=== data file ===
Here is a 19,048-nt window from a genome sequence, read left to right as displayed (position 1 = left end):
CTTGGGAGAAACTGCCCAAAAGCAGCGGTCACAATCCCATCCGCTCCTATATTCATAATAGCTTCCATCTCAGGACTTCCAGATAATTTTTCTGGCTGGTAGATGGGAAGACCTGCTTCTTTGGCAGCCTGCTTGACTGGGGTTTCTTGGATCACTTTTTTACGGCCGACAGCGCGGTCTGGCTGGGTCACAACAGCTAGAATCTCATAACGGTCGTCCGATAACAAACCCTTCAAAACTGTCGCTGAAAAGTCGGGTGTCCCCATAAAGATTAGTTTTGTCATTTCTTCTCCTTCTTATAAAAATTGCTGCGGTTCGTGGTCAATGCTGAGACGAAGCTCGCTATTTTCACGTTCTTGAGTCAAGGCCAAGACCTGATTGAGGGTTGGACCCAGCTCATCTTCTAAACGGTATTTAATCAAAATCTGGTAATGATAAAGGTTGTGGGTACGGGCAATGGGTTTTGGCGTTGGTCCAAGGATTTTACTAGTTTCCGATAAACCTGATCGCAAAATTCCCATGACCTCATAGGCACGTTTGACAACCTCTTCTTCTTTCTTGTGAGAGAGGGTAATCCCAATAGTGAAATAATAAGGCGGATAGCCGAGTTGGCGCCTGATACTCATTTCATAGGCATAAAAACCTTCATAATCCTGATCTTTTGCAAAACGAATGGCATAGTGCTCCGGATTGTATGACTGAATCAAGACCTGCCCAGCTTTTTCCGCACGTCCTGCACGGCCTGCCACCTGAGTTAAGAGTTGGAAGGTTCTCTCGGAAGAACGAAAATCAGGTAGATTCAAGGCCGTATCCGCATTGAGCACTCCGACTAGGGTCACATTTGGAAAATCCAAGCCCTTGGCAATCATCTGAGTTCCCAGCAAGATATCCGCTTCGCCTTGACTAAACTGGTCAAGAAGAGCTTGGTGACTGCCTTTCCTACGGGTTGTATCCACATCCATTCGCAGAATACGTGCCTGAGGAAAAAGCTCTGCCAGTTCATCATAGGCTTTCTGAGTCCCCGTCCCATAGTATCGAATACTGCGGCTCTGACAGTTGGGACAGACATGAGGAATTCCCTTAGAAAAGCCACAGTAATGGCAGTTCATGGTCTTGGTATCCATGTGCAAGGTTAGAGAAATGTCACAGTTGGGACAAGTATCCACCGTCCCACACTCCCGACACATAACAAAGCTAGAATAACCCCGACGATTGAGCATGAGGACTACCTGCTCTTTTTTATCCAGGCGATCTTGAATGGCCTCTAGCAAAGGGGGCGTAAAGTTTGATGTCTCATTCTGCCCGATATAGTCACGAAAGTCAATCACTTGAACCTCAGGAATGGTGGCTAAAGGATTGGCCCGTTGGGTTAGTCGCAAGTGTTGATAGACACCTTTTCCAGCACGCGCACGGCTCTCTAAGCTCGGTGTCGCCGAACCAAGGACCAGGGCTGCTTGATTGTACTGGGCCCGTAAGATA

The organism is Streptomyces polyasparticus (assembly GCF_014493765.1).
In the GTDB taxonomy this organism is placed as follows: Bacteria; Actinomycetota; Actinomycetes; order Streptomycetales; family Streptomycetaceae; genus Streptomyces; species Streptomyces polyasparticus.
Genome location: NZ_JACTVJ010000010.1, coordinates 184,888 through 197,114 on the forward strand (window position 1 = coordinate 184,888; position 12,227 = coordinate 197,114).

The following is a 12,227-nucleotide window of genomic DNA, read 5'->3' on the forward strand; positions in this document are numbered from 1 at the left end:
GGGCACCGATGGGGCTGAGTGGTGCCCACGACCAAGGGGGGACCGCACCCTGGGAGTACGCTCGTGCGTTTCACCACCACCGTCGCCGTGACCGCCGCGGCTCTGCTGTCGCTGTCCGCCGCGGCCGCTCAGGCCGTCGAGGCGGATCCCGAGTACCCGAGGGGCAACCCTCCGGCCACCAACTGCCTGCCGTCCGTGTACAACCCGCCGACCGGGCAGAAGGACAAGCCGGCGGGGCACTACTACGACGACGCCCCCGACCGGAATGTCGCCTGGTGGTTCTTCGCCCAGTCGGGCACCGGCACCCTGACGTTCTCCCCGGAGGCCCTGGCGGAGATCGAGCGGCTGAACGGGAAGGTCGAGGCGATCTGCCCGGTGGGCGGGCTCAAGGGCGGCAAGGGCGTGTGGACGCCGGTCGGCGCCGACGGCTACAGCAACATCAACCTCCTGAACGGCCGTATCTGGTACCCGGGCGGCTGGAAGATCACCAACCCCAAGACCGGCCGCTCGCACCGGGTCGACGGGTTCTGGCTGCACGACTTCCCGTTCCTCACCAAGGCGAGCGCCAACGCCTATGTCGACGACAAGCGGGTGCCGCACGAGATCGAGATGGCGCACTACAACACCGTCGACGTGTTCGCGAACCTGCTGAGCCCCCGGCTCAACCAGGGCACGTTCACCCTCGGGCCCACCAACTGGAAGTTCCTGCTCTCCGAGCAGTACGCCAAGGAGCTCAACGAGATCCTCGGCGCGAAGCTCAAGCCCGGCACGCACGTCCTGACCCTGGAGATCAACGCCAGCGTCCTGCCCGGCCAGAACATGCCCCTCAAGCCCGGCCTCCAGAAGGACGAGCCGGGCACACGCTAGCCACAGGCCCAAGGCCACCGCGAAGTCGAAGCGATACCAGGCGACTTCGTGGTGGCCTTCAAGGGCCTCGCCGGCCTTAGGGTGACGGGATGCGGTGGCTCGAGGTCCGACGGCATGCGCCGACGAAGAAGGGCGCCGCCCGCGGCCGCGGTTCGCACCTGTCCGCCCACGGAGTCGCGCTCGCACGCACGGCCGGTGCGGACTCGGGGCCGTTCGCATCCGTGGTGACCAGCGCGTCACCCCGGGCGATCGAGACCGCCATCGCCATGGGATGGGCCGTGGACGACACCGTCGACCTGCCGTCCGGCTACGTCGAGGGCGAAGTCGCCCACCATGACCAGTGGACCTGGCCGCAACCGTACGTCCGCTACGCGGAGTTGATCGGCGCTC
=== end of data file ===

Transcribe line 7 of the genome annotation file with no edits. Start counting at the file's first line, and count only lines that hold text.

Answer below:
GGGCACCGATGGGGCTGAGTGGTGCCCACGACCAAGGGGGGACCGCACCCTGGGAGTACGCTCGTGCGTTTCACCACCACCGTCGCCGTGACCGCCGCGGCTCTGCTGTCGCTGTCCGCCGCGGCCGCTCAGGCCGTCGAGGCGGATCCCGAGTACCCGAGGGGCAACCCTCCGGCCACCAACTGCCTGCCGTCCGTGTACAACCCGCCGACCGGGCAGAAGGACAAGCCGGCGGGGCACTACTACGACGACGCCCCCGACCGGAATGTCGCCTGGTGGTTCTTCGCCCAGTCGGGCACCGGCACCCTGACGTTCTCCCCGGAGGCCCTGGCGGAGATCGAGCGGCTGAACGGGAAGGTCGAGGCGATCTGCCCGGTGGGCGGGCTCAAGGGCGGCAAGGGCGTGTGGACGCCGGTCGGCGCCGACGGCTACAGCAACATCAACCTCCTGAACGGCCGTATCTGGTACCCGGGCGGCTGGAAGATCACCAACCCCAAGACCGGCCGCTCGCACCGGGTCGACGGGTTCTGGCTGCACGACTTCCCGTTCCTCACCAAGGCGAGCGCCAACGCCTATGTCGACGACAAGCGGGTGCCGCACGAGATCGAGATGGCGCACTACAACACCGTCGACGTGTTCGCGAACCTGCTGAGCCCCCGGCTCAACCAGGGCACGTTCACCCTCGGGCCCACCAACTGGAAGTTCCTGCTCTCCGAGCAGTACGCCAAGGAGCTCAACGAGATCCTCGGCGCGAAGCTCAAGCCCGGCACGCACGTCCTGACCCTGGAGATCAACGCCAGCGTCCTGCCCGGCCAGAACATGCCCCTCAAGCCCGGCCTCCAGAAGGACGAGCCGGGCACACGCTAGCCACAGGCCCAAGGCCACCGCGAAGTCGAAGCGATACCAGGCGACTTCGTGGTGGCCTTCAAGGGCCTCGCCGGCCTTAGGGTGACGGGATGCGGTGGCTCGAGGTCCGACGGCATGCGCCGACGAAGAAGGGCGCCGCCCGCGGCCGCGGTTCGCACCTGTCCGCCCACGGAGTCGCGCTCGCACGCACGGCCGGTGCGGACTCGGGGCCGTTCGCATCCGTGGTGACCAGCGCGTCACCCCGGGCGATCGAGACCGCCATCGCCATGGGATGGGCCGTGGACGACACCGTCGACCTGCCGTCCGGCTACGTCGAGGGCGAAGTCGCCCACCATGACCAGTGGACCTGGCCGCAACCGTACGTCCGCTACGCGGAGTTGATCGGCGCTC